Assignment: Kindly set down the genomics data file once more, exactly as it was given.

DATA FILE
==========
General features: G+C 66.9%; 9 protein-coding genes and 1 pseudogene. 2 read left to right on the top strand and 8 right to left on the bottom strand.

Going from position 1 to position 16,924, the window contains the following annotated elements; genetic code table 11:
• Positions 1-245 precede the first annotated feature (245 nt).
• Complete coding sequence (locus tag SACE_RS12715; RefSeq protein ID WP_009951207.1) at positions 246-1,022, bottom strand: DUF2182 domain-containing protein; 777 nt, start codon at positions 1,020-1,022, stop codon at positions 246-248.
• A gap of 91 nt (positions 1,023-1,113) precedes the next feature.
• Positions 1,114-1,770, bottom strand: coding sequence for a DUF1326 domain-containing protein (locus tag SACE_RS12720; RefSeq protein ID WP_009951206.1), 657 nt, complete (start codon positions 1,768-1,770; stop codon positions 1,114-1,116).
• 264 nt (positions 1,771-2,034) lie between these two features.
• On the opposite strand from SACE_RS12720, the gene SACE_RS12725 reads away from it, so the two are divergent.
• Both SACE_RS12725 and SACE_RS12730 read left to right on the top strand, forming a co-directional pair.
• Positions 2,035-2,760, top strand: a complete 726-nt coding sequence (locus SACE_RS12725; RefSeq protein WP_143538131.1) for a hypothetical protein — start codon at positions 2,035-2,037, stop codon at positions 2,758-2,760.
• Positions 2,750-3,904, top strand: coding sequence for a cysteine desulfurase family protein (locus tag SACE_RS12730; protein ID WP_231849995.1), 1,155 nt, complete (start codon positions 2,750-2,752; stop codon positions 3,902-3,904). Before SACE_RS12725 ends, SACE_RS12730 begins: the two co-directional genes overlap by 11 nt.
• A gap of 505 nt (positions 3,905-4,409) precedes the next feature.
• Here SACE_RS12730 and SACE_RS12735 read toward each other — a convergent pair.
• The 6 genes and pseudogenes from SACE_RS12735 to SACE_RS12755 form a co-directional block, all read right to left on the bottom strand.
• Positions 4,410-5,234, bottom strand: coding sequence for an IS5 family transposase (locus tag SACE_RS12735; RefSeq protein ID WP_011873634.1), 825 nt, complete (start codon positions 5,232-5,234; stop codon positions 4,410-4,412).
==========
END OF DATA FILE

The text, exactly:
General features: G+C 66.9%; 9 protein-coding genes and 1 pseudogene. 2 read left to right on the top strand and 8 right to left on the bottom strand.

Going from position 1 to position 16,924, the window contains the following annotated elements; genetic code table 11:
• Positions 1-245 precede the first annotated feature (245 nt).
• Complete coding sequence (locus tag SACE_RS12715; RefSeq protein ID WP_009951207.1) at positions 246-1,022, bottom strand: DUF2182 domain-containing protein; 777 nt, start codon at positions 1,020-1,022, stop codon at positions 246-248.
• A gap of 91 nt (positions 1,023-1,113) precedes the next feature.
• Positions 1,114-1,770, bottom strand: coding sequence for a DUF1326 domain-containing protein (locus tag SACE_RS12720; RefSeq protein ID WP_009951206.1), 657 nt, complete (start codon positions 1,768-1,770; stop codon positions 1,114-1,116).
• 264 nt (positions 1,771-2,034) lie between these two features.
• On the opposite strand from SACE_RS12720, the gene SACE_RS12725 reads away from it, so the two are divergent.
• Both SACE_RS12725 and SACE_RS12730 read left to right on the top strand, forming a co-directional pair.
• Positions 2,035-2,760, top strand: a complete 726-nt coding sequence (locus SACE_RS12725; RefSeq protein WP_143538131.1) for a hypothetical protein — start codon at positions 2,035-2,037, stop codon at positions 2,758-2,760.
• Positions 2,750-3,904, top strand: coding sequence for a cysteine desulfurase family protein (locus tag SACE_RS12730; protein ID WP_231849995.1), 1,155 nt, complete (start codon positions 2,750-2,752; stop codon positions 3,902-3,904). Before SACE_RS12725 ends, SACE_RS12730 begins: the two co-directional genes overlap by 11 nt.
• A gap of 505 nt (positions 3,905-4,409) precedes the next feature.
• Here SACE_RS12730 and SACE_RS12735 read toward each other — a convergent pair.
• The 6 genes and pseudogenes from SACE_RS12735 to SACE_RS12755 form a co-directional block, all read right to left on the bottom strand.
• Positions 4,410-5,234, bottom strand: coding sequence for an IS5 family transposase (locus tag SACE_RS12735; RefSeq protein ID WP_011873634.1), 825 nt, complete (start codon positions 5,232-5,234; stop codon positions 4,410-4,412).